By Laman Ismayilova
Every year world’s Muslims celebrate one of the most sacred holidays of the Islamic world, Eid al-Adha, also called Feast of the Sacrifice.
The holiday marks the end of the pilgrimage to Mecca known as Hajj. It symbolizes the highest human qualities and commemorates Prophet Ibrahim’s faith and devotion to God.
Feast of the Sacrifice is celebrated 70 days after the end of the month of Ramadan and usually lasts for four days.
The ritual of sacrifice is rooted in the incident that occurred with the Prophet Ibrahim, who was ordered by God to sacrifice his son Ismayil as a test of faith.
After he acceded to the divine order, the Prophet Abraham discovered that God had spared his beloved son and replaced his sacrifice with a ram, rewarding him for his faith and devotion.
Today Muslims across the world sacrifice an animal to commemorate Ibrahim’s devotion and God’s mercy.
The meat of the sacrificed animal (sheep, goat, camel or cow) is divided into three parts: one part is given to the poor, another one is shared out among the relatives and the final third part is eaten by the family.
A sheep or a goat can be sacrificed from only one person, and a cow, a bull or a camel – from seven people.
The ritual ceremony can be performed both on the first and on the following days of the holiday.
Every Muslim on this holiday should eat a meat dish. Pilaf or soyutma are traditionally prepared by Azerbaijani people for Eid al-Adha. Children are treated to various sweets.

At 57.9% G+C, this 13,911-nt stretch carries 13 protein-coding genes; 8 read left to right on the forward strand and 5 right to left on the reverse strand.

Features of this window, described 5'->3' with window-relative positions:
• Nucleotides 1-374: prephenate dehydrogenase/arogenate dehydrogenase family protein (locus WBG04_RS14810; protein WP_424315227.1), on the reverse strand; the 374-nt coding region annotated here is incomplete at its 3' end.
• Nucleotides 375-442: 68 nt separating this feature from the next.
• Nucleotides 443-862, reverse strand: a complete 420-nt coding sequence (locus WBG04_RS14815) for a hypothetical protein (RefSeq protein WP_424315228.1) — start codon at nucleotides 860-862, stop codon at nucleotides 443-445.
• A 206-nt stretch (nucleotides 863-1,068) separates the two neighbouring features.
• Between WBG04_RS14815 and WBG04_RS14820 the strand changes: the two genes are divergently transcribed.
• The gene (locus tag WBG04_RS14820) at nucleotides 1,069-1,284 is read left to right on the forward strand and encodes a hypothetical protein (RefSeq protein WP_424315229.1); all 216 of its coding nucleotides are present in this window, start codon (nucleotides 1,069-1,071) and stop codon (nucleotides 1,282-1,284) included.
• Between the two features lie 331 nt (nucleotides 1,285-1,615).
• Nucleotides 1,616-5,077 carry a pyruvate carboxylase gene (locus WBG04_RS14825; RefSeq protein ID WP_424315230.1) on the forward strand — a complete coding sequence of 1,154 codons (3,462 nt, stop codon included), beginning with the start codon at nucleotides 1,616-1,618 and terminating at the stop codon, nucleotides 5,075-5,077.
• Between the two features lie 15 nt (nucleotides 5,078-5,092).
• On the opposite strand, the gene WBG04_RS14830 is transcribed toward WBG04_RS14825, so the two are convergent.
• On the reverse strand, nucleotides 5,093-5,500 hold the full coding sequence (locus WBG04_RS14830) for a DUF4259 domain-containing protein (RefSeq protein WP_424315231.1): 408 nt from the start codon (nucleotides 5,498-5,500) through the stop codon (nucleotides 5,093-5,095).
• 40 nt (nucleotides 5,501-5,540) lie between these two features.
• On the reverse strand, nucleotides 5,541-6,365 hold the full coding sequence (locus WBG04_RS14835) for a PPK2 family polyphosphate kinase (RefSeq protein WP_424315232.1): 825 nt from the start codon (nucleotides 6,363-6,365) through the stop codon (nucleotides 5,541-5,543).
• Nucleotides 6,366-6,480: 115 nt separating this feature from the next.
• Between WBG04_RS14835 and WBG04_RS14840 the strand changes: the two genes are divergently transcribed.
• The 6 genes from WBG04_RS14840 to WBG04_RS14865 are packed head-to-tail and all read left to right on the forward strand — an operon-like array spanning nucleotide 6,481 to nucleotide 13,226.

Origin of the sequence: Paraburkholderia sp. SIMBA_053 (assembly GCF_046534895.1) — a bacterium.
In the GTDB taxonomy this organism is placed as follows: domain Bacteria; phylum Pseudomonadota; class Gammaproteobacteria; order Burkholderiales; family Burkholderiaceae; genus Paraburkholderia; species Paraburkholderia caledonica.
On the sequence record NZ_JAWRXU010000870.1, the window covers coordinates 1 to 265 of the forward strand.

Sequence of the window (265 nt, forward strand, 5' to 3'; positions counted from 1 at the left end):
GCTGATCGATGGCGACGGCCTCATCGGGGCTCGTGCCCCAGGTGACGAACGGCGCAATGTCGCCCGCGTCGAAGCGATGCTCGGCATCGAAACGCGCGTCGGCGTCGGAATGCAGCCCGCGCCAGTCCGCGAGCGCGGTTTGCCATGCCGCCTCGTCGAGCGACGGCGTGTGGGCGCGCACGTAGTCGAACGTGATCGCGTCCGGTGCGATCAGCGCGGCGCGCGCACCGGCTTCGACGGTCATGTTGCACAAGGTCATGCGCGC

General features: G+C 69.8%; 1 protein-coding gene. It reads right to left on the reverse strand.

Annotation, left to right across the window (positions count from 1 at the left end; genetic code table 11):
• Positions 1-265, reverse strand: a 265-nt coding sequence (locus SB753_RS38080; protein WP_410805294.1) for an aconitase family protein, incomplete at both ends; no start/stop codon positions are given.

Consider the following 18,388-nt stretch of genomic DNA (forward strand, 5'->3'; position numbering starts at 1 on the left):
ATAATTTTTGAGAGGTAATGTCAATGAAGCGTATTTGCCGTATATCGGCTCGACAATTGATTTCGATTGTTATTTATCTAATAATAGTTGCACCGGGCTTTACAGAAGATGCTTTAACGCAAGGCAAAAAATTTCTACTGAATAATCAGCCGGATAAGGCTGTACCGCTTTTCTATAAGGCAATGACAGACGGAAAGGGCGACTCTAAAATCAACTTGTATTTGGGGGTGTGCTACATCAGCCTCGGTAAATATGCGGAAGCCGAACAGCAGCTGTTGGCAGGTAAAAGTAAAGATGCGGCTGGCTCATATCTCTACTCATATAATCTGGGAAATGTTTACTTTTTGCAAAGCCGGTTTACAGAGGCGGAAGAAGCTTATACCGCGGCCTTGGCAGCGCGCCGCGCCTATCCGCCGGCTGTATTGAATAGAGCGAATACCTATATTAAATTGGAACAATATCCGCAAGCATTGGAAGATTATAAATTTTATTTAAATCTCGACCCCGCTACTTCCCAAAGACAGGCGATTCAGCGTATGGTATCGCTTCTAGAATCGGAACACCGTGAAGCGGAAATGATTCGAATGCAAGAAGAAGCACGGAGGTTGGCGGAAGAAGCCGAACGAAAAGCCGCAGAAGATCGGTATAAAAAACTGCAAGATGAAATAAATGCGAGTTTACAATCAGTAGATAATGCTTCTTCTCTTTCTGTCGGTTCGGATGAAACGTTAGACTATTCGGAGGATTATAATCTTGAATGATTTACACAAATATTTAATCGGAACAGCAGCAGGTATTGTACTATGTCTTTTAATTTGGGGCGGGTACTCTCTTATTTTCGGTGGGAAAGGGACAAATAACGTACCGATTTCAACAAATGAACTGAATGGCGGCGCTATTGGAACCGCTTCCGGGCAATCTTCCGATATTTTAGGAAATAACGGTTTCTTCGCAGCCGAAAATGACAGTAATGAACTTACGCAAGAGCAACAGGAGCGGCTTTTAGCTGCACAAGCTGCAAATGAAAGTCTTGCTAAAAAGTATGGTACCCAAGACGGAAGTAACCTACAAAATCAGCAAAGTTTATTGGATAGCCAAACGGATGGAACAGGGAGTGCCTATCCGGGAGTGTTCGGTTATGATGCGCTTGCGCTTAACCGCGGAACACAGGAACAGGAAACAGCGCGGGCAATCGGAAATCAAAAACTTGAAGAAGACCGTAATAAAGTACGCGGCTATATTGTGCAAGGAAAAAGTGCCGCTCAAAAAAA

Muslims prepare for Eid prayer by bathing and dressing in new clothes. They attend mosque for the early prayers and exchange gifts.
After the holiday prayer in the mosque, the imam reads sermons praising God and his Prophet Muhammad, then the essence of the holiday is explained.
Muslims are encouraged to forgive and seek forgiveness during the holiday. People also visit graveyards to offer their respects to family members. Eid al-Adha is also a time when Muslims visit their relatives and friends.
The most popular greeting is "Eid Mubarak" (Blessed Eid) or "Eid sa'id" (Happy Eid).
The holiday begins with the first sighting of the new moon. The date of Eid varies from country to country depending on geographical location.
Since gaining independence and by the law "On holidays of the Republic of Azerbaijan", approved in 1992, Eid al-Adha has been celebrated in Azerbaijan every year as a public holiday.
In 2019, Azerbaijan is celebrating the holiday on August 12-13.
Laman Ismayilova is AzerNews’ staff journalist, follow her on Twitter: @Lam_Ismayilova
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